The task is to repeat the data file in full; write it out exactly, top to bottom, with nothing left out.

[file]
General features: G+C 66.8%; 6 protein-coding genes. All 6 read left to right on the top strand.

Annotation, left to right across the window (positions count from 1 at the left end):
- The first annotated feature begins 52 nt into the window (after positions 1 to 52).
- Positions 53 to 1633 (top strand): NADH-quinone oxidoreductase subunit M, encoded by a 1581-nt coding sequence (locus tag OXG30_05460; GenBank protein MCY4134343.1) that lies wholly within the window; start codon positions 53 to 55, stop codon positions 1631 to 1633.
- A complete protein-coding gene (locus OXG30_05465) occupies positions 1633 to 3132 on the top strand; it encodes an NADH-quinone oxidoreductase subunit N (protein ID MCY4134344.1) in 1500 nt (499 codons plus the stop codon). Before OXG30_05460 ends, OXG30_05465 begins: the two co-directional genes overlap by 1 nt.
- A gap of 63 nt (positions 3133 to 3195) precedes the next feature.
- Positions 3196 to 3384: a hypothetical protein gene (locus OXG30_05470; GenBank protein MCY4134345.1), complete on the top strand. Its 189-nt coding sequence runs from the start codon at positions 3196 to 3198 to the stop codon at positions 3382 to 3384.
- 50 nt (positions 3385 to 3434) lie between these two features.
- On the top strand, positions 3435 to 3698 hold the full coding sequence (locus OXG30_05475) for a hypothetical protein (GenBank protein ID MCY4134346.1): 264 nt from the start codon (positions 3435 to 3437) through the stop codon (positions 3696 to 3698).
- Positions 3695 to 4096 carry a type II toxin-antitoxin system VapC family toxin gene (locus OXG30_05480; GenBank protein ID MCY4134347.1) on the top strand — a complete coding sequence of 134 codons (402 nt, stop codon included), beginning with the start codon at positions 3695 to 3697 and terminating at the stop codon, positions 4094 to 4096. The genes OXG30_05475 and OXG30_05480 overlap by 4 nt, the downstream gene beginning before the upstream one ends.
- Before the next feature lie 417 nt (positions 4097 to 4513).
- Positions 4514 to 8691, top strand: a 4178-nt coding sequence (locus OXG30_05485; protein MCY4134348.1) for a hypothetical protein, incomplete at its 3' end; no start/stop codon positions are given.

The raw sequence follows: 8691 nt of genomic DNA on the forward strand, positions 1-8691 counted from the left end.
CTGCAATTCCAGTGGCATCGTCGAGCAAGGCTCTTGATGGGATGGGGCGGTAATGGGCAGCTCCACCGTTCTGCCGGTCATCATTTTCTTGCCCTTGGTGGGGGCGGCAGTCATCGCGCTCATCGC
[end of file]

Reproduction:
General features: G+C 66.8%; 6 protein-coding genes. All 6 read left to right on the top strand.

Annotation, left to right across the window (positions count from 1 at the left end):
- The first annotated feature begins 52 nt into the window (after positions 1 to 52).
- Positions 53 to 1633 (top strand): NADH-quinone oxidoreductase subunit M, encoded by a 1581-nt coding sequence (locus tag OXG30_05460; GenBank protein MCY4134343.1) that lies wholly within the window; start codon positions 53 to 55, stop codon positions 1631 to 1633.
- A complete protein-coding gene (locus OXG30_05465) occupies positions 1633 to 3132 on the top strand; it encodes an NADH-quinone oxidoreductase subunit N (protein ID MCY4134344.1) in 1500 nt (499 codons plus the stop codon). Before OXG30_05460 ends, OXG30_05465 begins: the two co-directional genes overlap by 1 nt.
- A gap of 63 nt (positions 3133 to 3195) precedes the next feature.
- Positions 3196 to 3384: a hypothetical protein gene (locus OXG30_05470; GenBank protein MCY4134345.1), complete on the top strand. Its 189-nt coding sequence runs from the start codon at positions 3196 to 3198 to the stop codon at positions 3382 to 3384.
- 50 nt (positions 3385 to 3434) lie between these two features.
- On the top strand, positions 3435 to 3698 hold the full coding sequence (locus OXG30_05475) for a hypothetical protein (GenBank protein ID MCY4134346.1): 264 nt from the start codon (positions 3435 to 3437) through the stop codon (positions 3696 to 3698).
- Positions 3695 to 4096 carry a type II toxin-antitoxin system VapC family toxin gene (locus OXG30_05480; GenBank protein ID MCY4134347.1) on the top strand — a complete coding sequence of 134 codons (402 nt, stop codon included), beginning with the start codon at positions 3695 to 3697 and terminating at the stop codon, positions 4094 to 4096. The genes OXG30_05475 and OXG30_05480 overlap by 4 nt, the downstream gene beginning before the upstream one ends.
- Before the next feature lie 417 nt (positions 4097 to 4513).
- Positions 4514 to 8691, top strand: a 4178-nt coding sequence (locus OXG30_05485; protein MCY4134348.1) for a hypothetical protein, incomplete at its 3' end; no start/stop codon positions are given.

The raw sequence follows: 8691 nt of genomic DNA on the forward strand, positions 1-8691 counted from the left end.
CTGCAATTCCAGTGGCATCGTCGAGCAAGGCTCTTGATGGGATGGGGCGGTAATGGGCAGCTCCACCGTTCTGCCGGTCATCATTTTCTTGCCCTTGGTGGGGGCGGCAGTCATCGCGCTCATCGC